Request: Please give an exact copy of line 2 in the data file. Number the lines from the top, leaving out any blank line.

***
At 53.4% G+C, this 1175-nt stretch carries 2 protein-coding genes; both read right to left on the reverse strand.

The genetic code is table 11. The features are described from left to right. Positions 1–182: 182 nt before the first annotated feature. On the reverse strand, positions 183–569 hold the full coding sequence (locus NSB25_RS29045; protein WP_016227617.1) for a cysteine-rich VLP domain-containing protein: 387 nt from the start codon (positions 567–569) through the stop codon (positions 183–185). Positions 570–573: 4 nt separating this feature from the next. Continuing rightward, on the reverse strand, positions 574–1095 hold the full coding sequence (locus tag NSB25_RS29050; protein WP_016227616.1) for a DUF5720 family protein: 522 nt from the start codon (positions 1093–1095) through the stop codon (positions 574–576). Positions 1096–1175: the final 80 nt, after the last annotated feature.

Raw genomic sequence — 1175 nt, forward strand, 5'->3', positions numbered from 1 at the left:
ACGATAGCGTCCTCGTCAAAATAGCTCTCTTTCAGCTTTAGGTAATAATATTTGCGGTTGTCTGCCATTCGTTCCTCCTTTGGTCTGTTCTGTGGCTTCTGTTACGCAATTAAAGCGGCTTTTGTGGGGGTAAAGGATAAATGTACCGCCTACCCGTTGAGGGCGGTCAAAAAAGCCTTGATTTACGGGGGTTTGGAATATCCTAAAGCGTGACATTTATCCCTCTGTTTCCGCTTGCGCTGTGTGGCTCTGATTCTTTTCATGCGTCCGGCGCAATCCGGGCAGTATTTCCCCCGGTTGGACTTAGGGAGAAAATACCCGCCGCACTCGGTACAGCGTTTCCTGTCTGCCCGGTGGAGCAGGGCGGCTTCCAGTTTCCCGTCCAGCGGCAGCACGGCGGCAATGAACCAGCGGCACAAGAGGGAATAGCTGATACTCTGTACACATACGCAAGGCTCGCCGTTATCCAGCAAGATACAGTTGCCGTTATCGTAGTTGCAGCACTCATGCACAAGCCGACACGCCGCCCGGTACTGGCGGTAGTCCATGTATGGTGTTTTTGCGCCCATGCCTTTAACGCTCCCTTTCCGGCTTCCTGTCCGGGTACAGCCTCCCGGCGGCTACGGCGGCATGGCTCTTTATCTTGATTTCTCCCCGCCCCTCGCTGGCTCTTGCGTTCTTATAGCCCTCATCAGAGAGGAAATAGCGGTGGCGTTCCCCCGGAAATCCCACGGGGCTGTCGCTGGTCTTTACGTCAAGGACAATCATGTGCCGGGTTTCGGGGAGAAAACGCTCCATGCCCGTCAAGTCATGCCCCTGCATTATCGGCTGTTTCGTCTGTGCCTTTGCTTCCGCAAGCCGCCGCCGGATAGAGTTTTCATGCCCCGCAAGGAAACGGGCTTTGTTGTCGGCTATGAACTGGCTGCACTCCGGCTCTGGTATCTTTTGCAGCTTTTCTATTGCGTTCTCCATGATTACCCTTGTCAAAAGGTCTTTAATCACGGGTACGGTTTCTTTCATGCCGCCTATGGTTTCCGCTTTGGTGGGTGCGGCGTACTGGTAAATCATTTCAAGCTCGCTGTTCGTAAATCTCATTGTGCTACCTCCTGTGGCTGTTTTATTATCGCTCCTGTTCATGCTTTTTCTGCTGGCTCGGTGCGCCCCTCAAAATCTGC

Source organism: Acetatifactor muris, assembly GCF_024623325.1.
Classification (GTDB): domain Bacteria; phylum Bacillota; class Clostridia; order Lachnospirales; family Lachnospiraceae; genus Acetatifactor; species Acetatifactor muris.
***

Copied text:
The genetic code is table 11. The features are described from left to right. Positions 1–182: 182 nt before the first annotated feature. On the reverse strand, positions 183–569 hold the full coding sequence (locus NSB25_RS29045; protein WP_016227617.1) for a cysteine-rich VLP domain-containing protein: 387 nt from the start codon (positions 567–569) through the stop codon (positions 183–185). Positions 570–573: 4 nt separating this feature from the next. Continuing rightward, on the reverse strand, positions 574–1095 hold the full coding sequence (locus tag NSB25_RS29050; protein WP_016227616.1) for a DUF5720 family protein: 522 nt from the start codon (positions 1093–1095) through the stop codon (positions 574–576). Positions 1096–1175: the final 80 nt, after the last annotated feature.